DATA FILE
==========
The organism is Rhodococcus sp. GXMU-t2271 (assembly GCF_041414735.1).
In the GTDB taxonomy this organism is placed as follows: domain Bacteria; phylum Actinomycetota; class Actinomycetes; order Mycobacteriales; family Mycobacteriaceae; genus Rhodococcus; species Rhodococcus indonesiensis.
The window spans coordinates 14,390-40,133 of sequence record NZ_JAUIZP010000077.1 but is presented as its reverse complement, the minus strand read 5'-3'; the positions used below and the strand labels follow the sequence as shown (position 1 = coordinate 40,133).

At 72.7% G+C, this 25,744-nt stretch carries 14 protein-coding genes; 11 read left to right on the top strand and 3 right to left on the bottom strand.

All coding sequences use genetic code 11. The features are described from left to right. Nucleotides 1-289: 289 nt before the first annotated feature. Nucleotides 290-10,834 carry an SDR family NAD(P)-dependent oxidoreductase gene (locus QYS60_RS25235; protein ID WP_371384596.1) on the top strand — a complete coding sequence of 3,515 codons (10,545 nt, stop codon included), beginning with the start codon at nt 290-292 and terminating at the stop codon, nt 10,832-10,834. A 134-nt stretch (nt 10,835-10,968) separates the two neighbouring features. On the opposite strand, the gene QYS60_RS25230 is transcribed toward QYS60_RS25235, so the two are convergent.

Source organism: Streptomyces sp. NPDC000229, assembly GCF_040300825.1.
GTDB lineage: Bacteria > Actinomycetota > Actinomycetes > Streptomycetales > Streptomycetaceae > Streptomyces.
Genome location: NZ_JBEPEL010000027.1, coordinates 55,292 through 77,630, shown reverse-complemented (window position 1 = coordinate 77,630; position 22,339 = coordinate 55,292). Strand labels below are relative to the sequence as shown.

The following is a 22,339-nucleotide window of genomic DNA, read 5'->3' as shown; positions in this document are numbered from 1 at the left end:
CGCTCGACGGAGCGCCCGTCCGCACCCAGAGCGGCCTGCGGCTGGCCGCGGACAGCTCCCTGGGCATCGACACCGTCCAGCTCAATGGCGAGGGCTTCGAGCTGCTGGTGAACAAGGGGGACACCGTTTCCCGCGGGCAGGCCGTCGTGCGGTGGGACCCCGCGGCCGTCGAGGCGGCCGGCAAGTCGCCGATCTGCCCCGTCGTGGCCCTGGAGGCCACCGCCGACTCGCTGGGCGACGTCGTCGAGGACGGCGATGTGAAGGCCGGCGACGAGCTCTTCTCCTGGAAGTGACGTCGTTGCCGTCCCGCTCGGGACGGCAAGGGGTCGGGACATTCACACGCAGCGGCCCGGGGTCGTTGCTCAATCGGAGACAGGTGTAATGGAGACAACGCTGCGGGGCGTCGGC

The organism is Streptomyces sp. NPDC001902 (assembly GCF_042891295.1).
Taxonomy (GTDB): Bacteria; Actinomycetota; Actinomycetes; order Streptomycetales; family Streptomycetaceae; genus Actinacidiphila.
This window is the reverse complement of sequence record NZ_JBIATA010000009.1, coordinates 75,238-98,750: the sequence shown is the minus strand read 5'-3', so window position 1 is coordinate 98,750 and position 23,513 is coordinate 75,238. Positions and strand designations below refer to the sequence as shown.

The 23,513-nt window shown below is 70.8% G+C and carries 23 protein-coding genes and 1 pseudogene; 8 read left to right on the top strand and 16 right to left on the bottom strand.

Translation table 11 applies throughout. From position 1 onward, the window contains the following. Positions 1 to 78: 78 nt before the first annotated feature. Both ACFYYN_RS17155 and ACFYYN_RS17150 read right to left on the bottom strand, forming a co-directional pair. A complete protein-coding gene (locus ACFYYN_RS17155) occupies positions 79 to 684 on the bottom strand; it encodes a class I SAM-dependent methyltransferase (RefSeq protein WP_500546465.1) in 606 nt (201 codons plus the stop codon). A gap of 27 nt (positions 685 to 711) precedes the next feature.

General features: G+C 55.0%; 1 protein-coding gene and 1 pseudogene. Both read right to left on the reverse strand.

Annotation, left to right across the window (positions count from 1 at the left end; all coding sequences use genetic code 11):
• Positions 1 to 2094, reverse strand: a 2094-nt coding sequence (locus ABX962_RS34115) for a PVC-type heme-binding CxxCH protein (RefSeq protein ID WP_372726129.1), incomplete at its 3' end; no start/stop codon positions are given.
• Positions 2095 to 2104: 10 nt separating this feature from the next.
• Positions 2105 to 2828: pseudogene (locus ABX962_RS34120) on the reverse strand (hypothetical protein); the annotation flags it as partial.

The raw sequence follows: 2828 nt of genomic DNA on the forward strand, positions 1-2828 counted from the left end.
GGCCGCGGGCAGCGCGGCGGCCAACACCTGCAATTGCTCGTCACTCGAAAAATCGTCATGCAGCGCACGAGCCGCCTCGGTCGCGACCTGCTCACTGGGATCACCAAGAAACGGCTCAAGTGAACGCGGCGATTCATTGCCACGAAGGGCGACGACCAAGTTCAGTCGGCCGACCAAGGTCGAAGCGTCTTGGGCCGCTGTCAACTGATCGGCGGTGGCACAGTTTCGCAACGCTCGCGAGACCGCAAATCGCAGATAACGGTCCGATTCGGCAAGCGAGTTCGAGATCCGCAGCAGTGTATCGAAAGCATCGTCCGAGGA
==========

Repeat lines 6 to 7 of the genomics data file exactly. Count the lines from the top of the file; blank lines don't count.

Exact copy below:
Source organism: Streptomyces sp. NPDC000229, assembly GCF_040300825.1.
GTDB lineage: Bacteria > Actinomycetota > Actinomycetes > Streptomycetales > Streptomycetaceae > Streptomyces.